How to Use a Fire Extinguisher

Person actively using a fire extinguisher

Hopefully, you'll never be in a situation where you need to use a fire extinguisher. But according to the National Fire Protection Agency (NFPA), there’s an average of over 350,000 house fires each year, so it’s best to be prepared. Here are some handy safety tips for handling and using fire extinguishers:

What Is the Correct Way to Use a Fire Extinguisher?

Most fire extinguishers use the PASS method of operation. It can be hard to think straight in the heat of the moment, so if you're in the midst of a fire, just remember:

Illustration showing to pull extinguisher pin


Pull the pin located near the top of the fire extinguisher. This will break the seal and unlock the extinguisher.

Illustration showing to point the extinguisher in direction of the flames


Aim the extinguisher near the base of the fire. You want to make sure you are aiming low, standing about 6-10 feet away.

Illustration showing to squeeze extinguisher handle/lever


Squeeze the handle to operate the fire extinguisher, releasing the contents slowly and evenly. To stop, slowly release the lever.

Illustration showing to do a back and forth motion


Sweep the nozzle back and forth, keeping your aim at the base of the fire. Continue doing so until the fire is extinguished.

What Do the Symbols on a Fire Extinguisher Indicate?

You’ll find six types of fire extinguishers, and each is capable of handling different types of fires. They contain letters and symbols identifying the extinguisher class and which type of fire it's equipped to fight.


Sometimes you'll see an extinguisher with multiple letters and symbols, indicating that it's capable of handling various types of fires. Some common examples are ABC or BC.

What Chemical is Used in Fire Extinguishers?

A close-up image of fire extinguisher label

Different chemicals may be used depending on the class and application. Most common handheld extinguishers contain pressurized nitrogen or carbon dioxide (CO2).

The active ingredient may be a fine powder, gas, water, or some combination. While most chemicals used are safe, they may cause irritation if inhaled or come into contact with your skin. This is usually resolved easily with fresh air or by rinsing with water. But if you're ever unsure, go to the hospital or call Poison Control immediately.

Do Fire Extinguishers Expire?

Woman holding fire extinguisher in kitchen looking at the label

Although they don't have a traditional "expiration date," most fire extinguishers have a life expectancy of 10-12 years.

A disposable fire extinguisher should be replaced every 10 years. If you have a rechargeable one, take it to an experienced fire equipment service provider to be inspected and recharged every six years.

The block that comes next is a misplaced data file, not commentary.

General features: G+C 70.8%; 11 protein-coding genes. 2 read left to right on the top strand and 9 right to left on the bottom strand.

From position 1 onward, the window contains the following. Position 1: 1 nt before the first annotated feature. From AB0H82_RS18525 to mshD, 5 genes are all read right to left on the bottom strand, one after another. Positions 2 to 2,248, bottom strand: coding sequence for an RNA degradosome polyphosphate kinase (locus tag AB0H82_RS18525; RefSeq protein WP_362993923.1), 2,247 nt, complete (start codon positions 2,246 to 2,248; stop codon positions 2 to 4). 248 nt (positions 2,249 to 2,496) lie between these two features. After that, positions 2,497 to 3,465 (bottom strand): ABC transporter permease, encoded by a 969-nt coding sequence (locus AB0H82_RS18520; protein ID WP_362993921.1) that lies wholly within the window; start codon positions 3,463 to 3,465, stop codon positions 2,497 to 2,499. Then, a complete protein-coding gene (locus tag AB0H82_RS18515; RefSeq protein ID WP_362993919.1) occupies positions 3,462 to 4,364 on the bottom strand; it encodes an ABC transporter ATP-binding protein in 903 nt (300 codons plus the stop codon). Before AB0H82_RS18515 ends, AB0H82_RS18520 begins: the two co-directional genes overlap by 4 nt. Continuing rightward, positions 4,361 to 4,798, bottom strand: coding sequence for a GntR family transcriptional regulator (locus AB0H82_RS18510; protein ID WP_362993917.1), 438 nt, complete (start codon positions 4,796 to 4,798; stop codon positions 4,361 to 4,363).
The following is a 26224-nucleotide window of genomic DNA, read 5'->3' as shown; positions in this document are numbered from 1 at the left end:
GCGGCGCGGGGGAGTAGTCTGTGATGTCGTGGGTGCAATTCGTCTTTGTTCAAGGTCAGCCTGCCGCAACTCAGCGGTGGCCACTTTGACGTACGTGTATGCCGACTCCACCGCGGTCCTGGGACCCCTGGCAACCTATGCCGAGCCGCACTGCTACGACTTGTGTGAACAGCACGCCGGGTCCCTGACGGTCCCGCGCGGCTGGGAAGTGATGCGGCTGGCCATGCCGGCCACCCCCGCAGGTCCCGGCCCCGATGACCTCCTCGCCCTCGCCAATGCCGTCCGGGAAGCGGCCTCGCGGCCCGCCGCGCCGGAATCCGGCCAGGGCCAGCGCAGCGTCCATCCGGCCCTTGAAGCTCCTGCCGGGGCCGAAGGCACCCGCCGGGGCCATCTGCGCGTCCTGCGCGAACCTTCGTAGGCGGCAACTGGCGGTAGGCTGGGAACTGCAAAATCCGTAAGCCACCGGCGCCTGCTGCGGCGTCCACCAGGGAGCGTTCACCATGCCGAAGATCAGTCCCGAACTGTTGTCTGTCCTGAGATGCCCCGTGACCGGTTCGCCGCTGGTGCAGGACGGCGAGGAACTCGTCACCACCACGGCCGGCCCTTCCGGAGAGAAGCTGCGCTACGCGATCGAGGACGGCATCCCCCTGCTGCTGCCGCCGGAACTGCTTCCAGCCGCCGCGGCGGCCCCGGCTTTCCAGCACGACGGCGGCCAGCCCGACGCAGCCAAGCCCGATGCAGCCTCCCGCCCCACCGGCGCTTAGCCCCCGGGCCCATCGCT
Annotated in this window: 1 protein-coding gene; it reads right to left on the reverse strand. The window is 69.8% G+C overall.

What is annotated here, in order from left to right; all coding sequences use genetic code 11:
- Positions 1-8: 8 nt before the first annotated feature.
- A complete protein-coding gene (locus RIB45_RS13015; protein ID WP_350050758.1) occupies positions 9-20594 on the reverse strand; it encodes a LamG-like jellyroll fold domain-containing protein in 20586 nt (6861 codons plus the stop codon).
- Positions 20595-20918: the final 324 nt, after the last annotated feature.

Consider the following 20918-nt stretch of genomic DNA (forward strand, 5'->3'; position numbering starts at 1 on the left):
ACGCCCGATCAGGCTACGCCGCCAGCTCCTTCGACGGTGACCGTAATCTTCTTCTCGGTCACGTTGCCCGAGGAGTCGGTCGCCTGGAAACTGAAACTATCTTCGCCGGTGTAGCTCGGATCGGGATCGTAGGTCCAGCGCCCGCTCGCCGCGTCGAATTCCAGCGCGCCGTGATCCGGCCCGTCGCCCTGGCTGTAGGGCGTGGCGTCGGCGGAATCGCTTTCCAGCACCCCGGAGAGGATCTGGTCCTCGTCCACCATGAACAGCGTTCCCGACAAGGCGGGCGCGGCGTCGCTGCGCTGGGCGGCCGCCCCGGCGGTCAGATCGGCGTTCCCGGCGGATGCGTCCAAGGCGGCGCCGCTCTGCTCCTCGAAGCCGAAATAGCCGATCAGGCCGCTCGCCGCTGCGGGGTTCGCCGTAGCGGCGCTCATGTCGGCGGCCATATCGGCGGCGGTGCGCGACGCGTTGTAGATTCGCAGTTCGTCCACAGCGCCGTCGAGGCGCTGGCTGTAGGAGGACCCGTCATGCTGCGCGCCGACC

How Often Should Fire Extinguishers Be Checked?

Person squeezing the lever of a fire extinguisher, close-up

Even if your fire extinguisher isn't 10 years old, you should test it weekly using the instructions printed on it. If the pin pops up when pushed and the gauge is green, you should be good to go. The NFPA recommends inspecting extinguishers at the time of installation, and then at least once a month after that. You may need to inspect it more often if it's stored in an area where it is prone to rust, impact, or tampering.

How to Dispose of a Fire Extinguisher

A fire truck in the front of the fire department

If you need to replace or dispose of a fire extinguisher, do not toss it in with your normal trash! If the extinguisher is fully or partially charged, call your local fire department to see if they will take it. If they won’t, find a hazardous waste disposal facility near you.

If the extinguisher is completely empty, squeeze the handle in a safe environment to ensure there is no pressure left. Then, remove the extinguisher head and call your local recycling center to tell them you’d like to drop off a steel container.

No matter what the scenario may be, it's usually quite scary when something unexpectedly catches fire. Always practice best safety standards when dealing with fire, and remember that handheld extinguishers are designed to fight small, manageable flames. If you're ever unsure of what to do in a situation - or if your fire extinguisher isn't equipped for the job - leave immediately and call 911 or your local fire department right away.


Kitchen Fire Safety

Keep your kitchen a safe place to cook and gather with these precautions

Learn more

How to Prevent House Fires

Safety tips to protect your home and avoid a life-threatening emergency

Learn more

Winter Storm and Blizzard Preparedness

Steps and precautions to take to ensure you're ready for the cold weather

Learn more

Backyard Fire Pit Safety Tips

Essential precautions to remember before the first bonfire of the season

Learn more

Will My Christmas Lights Overload the Circuit?

Take precautions and avoid blowing breakers with Christmas decor this winter

Learn more